And frankly, I’m much more interested in the wolf and whatever’s befallen him than hearing about a character we haven’t met yet. More than half of the opening is devoted to describing Harry and his business, but he’s not our hero, so I’m impatient to get back to the action at hand. This information may well be important, but it could also be doled out in smaller portions as the scene continues, hopefully when the narrator has actually encountered Harry and is in the bar itself.
Looking at the nuts and bolts of the writing itself, there are a handful of awkward phrases throughout, but nothing too major. But I rarely hold this against authors when it comes to opening scenes. The opening is usually the part of the book that’s been tinkered with the most, so some awkwardness is a natural side effect. Overall, though, I’d urge the author to revise with an eye for streamlining and making the most of the strong first-person voice.
Would I keep reading? Yes. The writing is strong enough to make me want to read on.
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When I’m asked why I write historical romance, I usually give an answer like “I love history. I grew up surrounded by American history.” And that’s true. My earliest memories involve trotting along next to my parents over three-hundred-year-old cobblestones in Philadelphia. One of my first jobs was at Buckley’s Tavern, a restaurant built in an 1817 farmhouse, in Centreville, Delaware, just a few miles from my childhood home. Legend says it’s haunted, but sadly I never had an encounter despite being the employee who always had to go in the creepy basement to fetch mints for the hostess station.
However, living around old buildings is only part of the answer. Okay, here’s the full truth: I wrote Appetites & Vices because I wanted to wear a pretty dress. Fine. I wanted to wear lots of pretty dresses. More than that, I wanted to write a romance where someone like me (read: someone Jewish) got to wear lots of pretty dresses. With hoops. And corsets. And go to balls.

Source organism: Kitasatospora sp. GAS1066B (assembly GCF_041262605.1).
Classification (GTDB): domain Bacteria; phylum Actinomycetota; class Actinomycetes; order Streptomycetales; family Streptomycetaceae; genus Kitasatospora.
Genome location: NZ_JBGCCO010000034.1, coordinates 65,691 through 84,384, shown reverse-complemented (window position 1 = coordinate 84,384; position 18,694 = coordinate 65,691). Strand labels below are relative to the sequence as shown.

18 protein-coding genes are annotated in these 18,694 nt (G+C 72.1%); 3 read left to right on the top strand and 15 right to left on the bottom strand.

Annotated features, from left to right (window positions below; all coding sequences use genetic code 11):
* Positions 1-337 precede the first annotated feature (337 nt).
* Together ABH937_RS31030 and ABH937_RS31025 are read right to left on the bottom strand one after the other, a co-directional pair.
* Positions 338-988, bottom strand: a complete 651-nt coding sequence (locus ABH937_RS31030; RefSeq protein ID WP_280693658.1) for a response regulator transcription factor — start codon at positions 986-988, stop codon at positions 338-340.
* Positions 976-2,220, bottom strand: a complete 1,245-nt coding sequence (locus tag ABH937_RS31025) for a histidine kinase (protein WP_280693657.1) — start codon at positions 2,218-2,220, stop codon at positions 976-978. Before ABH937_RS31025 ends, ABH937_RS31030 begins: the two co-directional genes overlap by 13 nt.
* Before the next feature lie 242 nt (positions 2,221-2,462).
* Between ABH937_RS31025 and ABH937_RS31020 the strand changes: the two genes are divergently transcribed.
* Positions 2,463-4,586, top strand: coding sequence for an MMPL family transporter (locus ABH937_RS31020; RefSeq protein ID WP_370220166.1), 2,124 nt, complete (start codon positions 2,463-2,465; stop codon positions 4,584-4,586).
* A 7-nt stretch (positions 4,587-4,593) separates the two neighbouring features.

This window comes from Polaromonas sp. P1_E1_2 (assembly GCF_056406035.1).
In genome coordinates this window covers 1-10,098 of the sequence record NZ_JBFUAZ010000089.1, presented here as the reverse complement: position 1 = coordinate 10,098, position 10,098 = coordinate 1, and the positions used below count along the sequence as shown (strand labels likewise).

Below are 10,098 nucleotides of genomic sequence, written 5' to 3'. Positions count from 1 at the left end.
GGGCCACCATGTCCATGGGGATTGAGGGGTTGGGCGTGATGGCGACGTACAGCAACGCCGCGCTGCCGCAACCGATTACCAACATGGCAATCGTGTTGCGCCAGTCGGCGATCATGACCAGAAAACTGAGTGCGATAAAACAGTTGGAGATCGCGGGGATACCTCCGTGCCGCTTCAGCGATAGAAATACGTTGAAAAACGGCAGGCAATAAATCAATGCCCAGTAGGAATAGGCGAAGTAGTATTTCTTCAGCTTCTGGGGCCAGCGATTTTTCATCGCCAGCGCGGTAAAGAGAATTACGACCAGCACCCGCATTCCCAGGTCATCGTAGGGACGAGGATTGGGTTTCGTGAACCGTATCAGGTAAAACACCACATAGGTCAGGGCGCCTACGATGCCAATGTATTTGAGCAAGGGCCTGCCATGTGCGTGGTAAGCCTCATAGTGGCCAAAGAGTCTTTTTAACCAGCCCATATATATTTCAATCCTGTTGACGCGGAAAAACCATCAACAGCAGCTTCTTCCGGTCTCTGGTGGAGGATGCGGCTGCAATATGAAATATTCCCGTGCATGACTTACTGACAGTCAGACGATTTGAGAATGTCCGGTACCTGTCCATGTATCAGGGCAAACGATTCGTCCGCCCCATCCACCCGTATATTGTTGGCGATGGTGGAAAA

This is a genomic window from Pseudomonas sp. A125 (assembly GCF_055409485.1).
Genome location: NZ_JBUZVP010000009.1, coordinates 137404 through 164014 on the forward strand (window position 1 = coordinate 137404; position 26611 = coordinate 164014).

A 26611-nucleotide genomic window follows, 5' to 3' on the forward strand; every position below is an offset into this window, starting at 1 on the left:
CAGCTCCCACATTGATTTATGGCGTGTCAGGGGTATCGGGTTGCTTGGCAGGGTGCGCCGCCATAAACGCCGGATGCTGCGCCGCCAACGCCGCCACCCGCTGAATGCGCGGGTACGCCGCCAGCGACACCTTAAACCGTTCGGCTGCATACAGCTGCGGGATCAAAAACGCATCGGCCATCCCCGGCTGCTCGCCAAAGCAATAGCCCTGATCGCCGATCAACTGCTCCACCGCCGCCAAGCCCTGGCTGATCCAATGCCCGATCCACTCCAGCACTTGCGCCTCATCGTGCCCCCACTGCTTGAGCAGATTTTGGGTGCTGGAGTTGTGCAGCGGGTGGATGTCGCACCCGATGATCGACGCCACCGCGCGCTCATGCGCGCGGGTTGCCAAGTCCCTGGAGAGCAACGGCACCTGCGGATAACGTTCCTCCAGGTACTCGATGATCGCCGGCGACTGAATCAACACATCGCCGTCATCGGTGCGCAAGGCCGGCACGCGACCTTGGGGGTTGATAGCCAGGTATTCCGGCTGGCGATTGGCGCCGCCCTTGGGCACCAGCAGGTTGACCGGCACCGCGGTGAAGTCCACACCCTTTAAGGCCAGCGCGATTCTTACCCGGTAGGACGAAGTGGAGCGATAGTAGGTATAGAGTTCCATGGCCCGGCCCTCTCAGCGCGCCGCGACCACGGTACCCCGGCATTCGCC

I adore historical romance and can get on board with heroines of all backgrounds. Nevertheless, I still wanted, at least once, to write a “me.” And I’m not me without the Jewish part. Equally, I’m not me without the American part either.
The largest Jewish migration to the US happened between 1880 and 1924. And it’s true, a lot of my ancestors came during that period. But a few came before. In fact, Jews have been in North America since 1654 and in the Philadelphia area almost as long.
The American Jewish experience is unique from that of the large Jewish communities in Europe, North Africa and the Middle East, as it was never marked by expulsion, persecution and ghettoization. Even more so, in America, Jewishness has never been a barrier to political rights and privileges. For example, while the Jews of the Rhineland saw the equality brought by Napoleon revoked by Prussia after Waterloo, the Jews of Philadelphia expanded their presence and influence in the city. They established multiple synagogues, an orphanage and a plethora of charitable organizations. However, it was during the 1840s (Appetites & Vices’s period) when the Philadelphia Jewish community really began to create the foundation for what it is today, making it a great time to begin a series.
In 1838, philanthropist Rebecca Gratz (who gets a shout-out in Appetites and had an uncle named Bernard in real life) established the Hebrew Sunday School to provide religious and cultural education in addition to the regular secular studies of Jewish children in Philadelphia. In other words, she invented what many American Jews call “Hebrew School.” Or, if you will, she gave my mother yet another place to lug me and my sister a couple of days a week.